"A poem is never finished, only abandoned." French poet Paul Valéry's assertion raises a fundamental question we will address in this course: what keeps a poet from finishing a poem? In order to explore some answers to this question, we will consider two kinds of poems in the Romantic period that were abandoned or never finished: verse fragments and poems that exist in multiple versions. We will begin with fragments, like Coleridge's "Kubla Kahn" and Shelley's "The Triumph of Life," and move to a fragmentary poem that exists in more than one version, Keats's "Hyperion." We will then consider multiple versions of poems by Blake, Wordsworth, and Coleridge. Why do poets write different versions of the same poem? Are these poets revising their poems and, if so, are they improving them? What compels a poet to return to, and have second thoughts about, a poem? How do we read various versions of a poem, and what is the relationship among versions? How might these poets provide us with ways to think about the poem as process? Finally, we will turn to Elizabeth Barrett Browning and Alfred Tennyson to consider whether Victorian poets would agree that a poem is never completed.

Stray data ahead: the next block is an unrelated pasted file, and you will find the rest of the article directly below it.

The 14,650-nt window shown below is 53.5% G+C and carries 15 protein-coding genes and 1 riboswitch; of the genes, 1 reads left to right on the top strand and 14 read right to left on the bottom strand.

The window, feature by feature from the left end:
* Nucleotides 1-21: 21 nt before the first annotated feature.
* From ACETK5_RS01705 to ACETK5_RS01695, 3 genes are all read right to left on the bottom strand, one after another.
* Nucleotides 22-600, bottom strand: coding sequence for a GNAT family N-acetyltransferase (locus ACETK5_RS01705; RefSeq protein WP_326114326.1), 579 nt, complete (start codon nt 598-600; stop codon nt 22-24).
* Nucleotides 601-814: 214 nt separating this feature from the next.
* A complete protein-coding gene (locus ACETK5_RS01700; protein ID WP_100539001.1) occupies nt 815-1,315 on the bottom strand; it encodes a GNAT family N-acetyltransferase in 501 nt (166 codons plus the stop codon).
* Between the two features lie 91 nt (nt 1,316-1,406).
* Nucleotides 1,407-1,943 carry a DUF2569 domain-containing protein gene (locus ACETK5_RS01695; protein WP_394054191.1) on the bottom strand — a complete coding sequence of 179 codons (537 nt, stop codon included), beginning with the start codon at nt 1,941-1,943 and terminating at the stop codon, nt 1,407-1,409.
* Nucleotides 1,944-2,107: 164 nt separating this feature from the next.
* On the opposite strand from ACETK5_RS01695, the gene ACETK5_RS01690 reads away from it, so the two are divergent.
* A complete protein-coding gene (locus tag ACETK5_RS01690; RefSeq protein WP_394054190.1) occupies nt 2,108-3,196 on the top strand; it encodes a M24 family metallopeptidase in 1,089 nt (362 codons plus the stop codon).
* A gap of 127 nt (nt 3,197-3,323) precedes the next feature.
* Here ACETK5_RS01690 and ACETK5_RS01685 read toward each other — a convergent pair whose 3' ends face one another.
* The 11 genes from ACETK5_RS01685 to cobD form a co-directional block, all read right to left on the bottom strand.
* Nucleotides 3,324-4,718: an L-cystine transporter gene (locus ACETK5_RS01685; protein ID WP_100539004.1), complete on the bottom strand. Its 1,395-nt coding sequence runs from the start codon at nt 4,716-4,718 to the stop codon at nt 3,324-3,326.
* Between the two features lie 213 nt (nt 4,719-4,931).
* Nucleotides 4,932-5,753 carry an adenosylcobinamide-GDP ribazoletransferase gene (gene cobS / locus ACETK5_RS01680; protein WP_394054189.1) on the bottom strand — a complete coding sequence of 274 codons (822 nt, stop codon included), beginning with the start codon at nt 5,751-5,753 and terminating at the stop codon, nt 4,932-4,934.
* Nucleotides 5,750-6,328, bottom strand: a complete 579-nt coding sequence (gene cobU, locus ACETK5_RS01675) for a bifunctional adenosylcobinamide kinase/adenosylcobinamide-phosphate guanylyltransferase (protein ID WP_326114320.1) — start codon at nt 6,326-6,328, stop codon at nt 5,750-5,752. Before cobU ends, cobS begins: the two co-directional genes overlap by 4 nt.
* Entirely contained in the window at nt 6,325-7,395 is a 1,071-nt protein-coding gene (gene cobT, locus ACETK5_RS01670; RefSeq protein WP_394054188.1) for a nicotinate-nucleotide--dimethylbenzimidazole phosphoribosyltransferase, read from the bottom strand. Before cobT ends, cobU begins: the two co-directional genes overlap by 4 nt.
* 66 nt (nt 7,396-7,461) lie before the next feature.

Requirements: reading responses, one short paper (5-7 pages), one seminar paper (10-15 pages), an in-class presentation, and active participation.